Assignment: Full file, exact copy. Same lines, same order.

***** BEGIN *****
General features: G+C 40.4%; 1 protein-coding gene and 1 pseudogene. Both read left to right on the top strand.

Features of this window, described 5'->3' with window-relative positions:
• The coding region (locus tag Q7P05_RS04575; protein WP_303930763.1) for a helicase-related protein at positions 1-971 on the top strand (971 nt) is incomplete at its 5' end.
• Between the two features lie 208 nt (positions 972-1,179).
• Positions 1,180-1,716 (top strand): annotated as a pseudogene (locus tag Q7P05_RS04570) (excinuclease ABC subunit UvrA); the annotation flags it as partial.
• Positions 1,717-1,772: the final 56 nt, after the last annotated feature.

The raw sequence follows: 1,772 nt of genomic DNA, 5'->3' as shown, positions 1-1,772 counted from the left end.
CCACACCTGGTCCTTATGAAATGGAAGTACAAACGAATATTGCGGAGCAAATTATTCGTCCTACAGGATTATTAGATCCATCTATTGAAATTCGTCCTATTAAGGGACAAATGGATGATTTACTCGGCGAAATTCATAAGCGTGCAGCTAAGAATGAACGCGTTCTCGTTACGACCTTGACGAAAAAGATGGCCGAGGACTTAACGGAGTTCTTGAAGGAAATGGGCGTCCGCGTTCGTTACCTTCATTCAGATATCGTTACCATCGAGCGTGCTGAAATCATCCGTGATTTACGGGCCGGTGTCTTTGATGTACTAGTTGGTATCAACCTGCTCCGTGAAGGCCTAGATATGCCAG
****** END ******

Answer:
General features: G+C 40.4%; 1 protein-coding gene and 1 pseudogene. Both read left to right on the top strand.

Features of this window, described 5'->3' with window-relative positions:
• The coding region (locus tag Q7P05_RS04575; protein WP_303930763.1) for a helicase-related protein at positions 1-971 on the top strand (971 nt) is incomplete at its 5' end.
• Between the two features lie 208 nt (positions 972-1,179).
• Positions 1,180-1,716 (top strand): annotated as a pseudogene (locus tag Q7P05_RS04570) (excinuclease ABC subunit UvrA); the annotation flags it as partial.
• Positions 1,717-1,772: the final 56 nt, after the last annotated feature.

The raw sequence follows: 1,772 nt of genomic DNA, 5'->3' as shown, positions 1-1,772 counted from the left end.
CCACACCTGGTCCTTATGAAATGGAAGTACAAACGAATATTGCGGAGCAAATTATTCGTCCTACAGGATTATTAGATCCATCTATTGAAATTCGTCCTATTAAGGGACAAATGGATGATTTACTCGGCGAAATTCATAAGCGTGCAGCTAAGAATGAACGCGTTCTCGTTACGACCTTGACGAAAAAGATGGCCGAGGACTTAACGGAGTTCTTGAAGGAAATGGGCGTCCGCGTTCGTTACCTTCATTCAGATATCGTTACCATCGAGCGTGCTGAAATCATCCGTGATTTACGGGCCGGTGTCTTTGATGTACTAGTTGGTATCAACCTGCTCCGTGAAGGCCTAGATATGCCAG